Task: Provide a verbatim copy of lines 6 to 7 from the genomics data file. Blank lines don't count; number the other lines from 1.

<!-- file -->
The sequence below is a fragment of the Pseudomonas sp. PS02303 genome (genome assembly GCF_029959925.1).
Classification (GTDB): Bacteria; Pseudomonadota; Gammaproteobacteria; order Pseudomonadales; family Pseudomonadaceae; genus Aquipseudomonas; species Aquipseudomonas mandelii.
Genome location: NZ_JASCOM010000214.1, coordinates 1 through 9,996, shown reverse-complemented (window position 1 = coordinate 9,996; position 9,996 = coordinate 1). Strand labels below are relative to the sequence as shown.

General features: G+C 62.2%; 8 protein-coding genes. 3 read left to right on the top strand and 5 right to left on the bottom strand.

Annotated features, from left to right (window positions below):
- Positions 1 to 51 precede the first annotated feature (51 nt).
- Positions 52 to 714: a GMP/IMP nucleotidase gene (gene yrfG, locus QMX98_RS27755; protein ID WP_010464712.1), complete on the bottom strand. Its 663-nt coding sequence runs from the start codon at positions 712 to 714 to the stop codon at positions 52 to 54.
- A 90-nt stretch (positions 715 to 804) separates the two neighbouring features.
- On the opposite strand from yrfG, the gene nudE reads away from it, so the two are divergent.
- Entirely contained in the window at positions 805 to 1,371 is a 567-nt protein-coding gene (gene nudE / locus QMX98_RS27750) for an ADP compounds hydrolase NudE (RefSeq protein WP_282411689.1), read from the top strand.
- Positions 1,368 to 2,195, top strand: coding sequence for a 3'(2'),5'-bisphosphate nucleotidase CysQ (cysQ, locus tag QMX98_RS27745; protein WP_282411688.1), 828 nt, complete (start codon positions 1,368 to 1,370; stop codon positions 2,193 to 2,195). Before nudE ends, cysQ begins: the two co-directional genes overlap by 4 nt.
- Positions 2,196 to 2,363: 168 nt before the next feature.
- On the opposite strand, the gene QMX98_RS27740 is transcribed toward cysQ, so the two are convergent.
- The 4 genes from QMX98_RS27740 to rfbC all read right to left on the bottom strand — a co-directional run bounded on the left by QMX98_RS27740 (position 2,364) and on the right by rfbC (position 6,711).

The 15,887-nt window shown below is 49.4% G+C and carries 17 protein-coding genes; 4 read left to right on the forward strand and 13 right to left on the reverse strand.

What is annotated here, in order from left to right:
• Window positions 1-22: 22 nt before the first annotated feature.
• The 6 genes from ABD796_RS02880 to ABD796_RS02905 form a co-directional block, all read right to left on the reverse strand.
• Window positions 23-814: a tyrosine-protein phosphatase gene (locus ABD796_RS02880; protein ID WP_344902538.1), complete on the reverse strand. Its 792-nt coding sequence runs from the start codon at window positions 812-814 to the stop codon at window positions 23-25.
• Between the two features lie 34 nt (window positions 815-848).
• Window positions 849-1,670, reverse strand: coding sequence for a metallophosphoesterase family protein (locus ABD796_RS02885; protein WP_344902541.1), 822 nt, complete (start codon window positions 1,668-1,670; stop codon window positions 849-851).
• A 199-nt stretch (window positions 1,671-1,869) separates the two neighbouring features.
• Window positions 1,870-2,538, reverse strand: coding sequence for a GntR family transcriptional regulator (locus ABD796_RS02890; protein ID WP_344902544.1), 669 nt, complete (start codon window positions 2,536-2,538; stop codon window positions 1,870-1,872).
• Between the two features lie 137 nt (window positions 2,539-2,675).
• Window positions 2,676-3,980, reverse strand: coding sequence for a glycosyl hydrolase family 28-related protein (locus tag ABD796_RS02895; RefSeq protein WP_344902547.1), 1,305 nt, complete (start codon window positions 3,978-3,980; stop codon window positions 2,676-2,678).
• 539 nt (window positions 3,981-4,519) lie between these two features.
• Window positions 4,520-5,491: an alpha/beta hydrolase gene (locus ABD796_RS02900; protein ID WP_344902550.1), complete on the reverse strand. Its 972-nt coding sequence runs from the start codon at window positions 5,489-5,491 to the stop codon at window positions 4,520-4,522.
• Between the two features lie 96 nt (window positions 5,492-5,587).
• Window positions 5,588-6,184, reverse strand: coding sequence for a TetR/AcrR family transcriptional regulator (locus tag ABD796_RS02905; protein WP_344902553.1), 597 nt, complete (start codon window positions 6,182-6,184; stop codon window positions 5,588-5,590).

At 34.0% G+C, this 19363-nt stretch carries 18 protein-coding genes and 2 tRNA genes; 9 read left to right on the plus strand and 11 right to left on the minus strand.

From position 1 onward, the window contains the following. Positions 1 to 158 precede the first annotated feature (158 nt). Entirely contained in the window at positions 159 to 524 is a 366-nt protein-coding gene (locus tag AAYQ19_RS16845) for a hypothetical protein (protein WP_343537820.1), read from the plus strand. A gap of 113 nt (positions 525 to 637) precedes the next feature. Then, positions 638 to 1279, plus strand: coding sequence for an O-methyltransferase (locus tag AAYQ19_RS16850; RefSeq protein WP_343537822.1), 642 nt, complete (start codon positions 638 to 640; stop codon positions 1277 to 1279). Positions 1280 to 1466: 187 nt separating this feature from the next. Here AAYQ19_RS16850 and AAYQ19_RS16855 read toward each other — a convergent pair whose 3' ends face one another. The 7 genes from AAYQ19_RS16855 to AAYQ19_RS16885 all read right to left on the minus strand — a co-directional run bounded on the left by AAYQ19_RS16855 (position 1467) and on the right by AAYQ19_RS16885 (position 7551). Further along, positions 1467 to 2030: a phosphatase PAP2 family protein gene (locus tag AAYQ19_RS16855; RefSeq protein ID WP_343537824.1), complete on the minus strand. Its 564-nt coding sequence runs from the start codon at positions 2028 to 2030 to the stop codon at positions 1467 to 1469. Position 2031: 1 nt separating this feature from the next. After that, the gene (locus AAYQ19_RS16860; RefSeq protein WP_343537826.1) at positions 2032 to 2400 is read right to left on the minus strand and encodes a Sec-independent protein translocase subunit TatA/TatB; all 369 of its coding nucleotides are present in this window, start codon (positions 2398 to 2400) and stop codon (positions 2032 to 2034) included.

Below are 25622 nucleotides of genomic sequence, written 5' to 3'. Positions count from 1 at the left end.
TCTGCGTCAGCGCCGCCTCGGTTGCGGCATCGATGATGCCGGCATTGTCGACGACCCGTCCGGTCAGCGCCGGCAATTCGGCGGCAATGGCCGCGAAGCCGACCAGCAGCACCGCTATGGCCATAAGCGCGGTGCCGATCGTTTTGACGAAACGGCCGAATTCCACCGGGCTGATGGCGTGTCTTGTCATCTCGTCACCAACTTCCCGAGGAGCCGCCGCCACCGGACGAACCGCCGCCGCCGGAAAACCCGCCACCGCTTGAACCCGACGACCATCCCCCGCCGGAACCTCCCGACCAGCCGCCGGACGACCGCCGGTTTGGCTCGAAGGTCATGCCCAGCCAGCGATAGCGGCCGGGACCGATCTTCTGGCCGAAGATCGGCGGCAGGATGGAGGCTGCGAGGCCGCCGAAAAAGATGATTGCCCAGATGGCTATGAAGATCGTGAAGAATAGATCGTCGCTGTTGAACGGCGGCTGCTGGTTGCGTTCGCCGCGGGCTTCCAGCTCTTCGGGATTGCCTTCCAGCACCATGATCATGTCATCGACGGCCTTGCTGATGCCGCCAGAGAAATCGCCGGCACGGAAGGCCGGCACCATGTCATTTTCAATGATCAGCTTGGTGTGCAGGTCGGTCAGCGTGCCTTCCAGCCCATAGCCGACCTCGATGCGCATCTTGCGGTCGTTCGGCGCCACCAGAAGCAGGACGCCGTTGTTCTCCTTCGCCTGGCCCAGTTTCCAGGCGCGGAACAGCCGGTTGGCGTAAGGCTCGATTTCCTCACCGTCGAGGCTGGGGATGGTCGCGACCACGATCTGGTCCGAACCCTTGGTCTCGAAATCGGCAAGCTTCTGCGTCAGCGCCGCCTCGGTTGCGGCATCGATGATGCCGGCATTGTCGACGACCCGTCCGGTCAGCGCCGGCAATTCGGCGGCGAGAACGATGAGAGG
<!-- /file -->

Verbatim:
- Positions 1 to 51 precede the first annotated feature (51 nt).
- Positions 52 to 714: a GMP/IMP nucleotidase gene (gene yrfG, locus QMX98_RS27755; protein ID WP_010464712.1), complete on the bottom strand. Its 663-nt coding sequence runs from the start codon at positions 712 to 714 to the stop codon at positions 52 to 54.